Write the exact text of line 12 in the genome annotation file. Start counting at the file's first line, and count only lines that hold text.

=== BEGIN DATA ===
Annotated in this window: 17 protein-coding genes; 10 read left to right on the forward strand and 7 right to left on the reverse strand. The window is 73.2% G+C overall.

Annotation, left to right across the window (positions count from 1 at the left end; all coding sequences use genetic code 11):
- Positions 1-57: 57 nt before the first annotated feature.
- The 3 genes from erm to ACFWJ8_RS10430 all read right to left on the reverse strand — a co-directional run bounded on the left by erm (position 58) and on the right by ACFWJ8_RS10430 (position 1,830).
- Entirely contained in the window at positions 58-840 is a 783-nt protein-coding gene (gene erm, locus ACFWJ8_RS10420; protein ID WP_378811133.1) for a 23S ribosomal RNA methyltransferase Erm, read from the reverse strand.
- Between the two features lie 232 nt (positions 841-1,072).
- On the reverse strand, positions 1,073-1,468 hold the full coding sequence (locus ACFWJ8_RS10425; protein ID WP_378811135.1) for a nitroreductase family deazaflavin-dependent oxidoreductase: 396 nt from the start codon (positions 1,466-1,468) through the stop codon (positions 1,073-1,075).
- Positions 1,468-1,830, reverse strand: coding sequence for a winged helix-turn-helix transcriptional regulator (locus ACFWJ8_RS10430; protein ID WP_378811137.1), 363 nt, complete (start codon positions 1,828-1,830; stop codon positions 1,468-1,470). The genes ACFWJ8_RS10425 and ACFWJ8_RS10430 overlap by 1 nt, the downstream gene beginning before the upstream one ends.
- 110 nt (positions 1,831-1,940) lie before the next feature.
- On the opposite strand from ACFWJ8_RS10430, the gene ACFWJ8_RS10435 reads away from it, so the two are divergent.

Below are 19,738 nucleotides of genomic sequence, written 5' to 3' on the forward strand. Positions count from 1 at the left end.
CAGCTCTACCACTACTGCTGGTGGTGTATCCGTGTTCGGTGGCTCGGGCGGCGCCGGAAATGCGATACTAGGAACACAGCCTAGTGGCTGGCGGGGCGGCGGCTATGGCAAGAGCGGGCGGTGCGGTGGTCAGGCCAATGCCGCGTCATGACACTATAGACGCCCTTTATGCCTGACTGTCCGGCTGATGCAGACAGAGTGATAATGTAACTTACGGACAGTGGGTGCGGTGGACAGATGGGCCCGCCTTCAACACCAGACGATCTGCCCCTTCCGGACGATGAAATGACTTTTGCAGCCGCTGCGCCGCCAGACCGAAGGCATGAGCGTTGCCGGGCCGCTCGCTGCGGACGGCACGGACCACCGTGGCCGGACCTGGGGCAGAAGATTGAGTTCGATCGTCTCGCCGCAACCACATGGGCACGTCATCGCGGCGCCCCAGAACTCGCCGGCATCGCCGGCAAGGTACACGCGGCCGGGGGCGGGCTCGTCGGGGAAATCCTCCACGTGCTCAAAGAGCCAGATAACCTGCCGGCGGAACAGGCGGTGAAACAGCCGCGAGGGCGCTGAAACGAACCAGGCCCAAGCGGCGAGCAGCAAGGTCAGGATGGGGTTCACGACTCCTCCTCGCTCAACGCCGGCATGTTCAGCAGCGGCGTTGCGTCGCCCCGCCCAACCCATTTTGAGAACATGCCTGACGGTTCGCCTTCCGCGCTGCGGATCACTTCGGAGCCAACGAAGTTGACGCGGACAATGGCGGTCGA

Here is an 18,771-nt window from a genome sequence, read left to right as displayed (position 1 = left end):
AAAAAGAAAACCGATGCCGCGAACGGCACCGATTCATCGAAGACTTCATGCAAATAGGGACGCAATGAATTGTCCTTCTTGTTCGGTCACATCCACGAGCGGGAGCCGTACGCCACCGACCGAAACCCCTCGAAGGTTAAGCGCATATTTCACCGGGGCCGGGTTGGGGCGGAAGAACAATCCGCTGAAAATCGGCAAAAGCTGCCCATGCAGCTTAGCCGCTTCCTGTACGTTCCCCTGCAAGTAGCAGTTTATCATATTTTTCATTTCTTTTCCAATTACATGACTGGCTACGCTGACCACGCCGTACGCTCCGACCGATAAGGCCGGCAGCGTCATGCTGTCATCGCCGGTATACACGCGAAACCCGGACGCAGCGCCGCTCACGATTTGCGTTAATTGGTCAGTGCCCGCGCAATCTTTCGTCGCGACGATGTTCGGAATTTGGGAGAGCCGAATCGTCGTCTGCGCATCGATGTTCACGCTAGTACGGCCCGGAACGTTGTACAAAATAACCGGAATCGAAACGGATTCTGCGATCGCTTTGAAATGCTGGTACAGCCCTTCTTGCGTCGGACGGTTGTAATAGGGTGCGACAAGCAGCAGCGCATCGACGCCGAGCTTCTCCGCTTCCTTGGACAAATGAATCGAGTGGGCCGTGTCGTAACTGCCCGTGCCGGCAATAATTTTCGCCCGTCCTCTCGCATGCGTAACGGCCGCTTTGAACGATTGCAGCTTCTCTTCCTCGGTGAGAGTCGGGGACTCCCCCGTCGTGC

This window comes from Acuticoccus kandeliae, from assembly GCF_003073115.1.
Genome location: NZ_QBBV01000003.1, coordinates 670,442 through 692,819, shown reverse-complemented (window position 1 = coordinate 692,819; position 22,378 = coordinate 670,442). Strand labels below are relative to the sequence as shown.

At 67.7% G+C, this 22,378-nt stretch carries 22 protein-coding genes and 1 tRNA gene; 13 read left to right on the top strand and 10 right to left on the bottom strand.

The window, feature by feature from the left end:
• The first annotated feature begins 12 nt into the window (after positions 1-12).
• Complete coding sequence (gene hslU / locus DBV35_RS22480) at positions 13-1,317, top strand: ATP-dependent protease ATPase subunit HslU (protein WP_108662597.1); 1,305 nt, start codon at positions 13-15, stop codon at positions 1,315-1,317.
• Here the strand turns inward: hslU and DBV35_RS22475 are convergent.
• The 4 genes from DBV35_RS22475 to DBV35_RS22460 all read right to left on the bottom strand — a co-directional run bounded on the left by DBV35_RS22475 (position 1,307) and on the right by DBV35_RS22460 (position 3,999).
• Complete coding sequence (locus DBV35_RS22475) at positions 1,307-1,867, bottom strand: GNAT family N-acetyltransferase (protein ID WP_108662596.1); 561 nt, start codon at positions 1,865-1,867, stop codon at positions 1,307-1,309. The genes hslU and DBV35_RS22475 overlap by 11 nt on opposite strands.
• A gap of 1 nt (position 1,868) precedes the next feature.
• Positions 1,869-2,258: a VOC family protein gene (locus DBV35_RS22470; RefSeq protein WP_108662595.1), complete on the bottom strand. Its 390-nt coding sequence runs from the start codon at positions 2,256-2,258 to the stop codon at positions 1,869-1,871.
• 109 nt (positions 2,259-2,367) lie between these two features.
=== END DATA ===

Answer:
CAGCTCTACCACTACTGCTGGTGGTGTATCCGTGTTCGGTGGCTCGGGCGGCGCCGGAAATGCGATACTAGGAACACAGCCTAGTGGCTGGCGGGGCGGCGGCTATGGCAAGAGCGGGCGGTGCGGTGGTCAGGCCAATGCCGCGTCATGACACTATAGACGCCCTTTATGCCTGACTGTCCGGCTGATGCAGACAGAGTGATAATGTAACTTACGGACAGTGGGTGCGGTGGACAGATGGGCCCGCCTTCAACACCAGACGATCTGCCCCTTCCGGACGATGAAATGACTTTTGCAGCCGCTGCGCCGCCAGACCGAAGGCATGAGCGTTGCCGGGCCGCTCGCTGCGGACGGCACGGACCACCGTGGCCGGACCTGGGGCAGAAGATTGAGTTCGATCGTCTCGCCGCAACCACATGGGCACGTCATCGCGGCGCCCCAGAACTCGCCGGCATCGCCGGCAAGGTACACGCGGCCGGGGGCGGGCTCGTCGGGGAAATCCTCCACGTGCTCAAAGAGCCAGATAACCTGCCGGCGGAACAGGCGGTGAAACAGCCGCGAGGGCGCTGAAACGAACCAGGCCCAAGCGGCGAGCAGCAAGGTCAGGATGGGGTTCACGACTCCTCCTCGCTCAACGCCGGCATGTTCAGCAGCGGCGTTGCGTCGCCCCGCCCAACCCATTTTGAGAACATGCCTGACGGTTCGCCTTCCGCGCTGCGGATCACTTCGGAGCCAACGAAGTTGACGCGGACAATGGCGGTCGA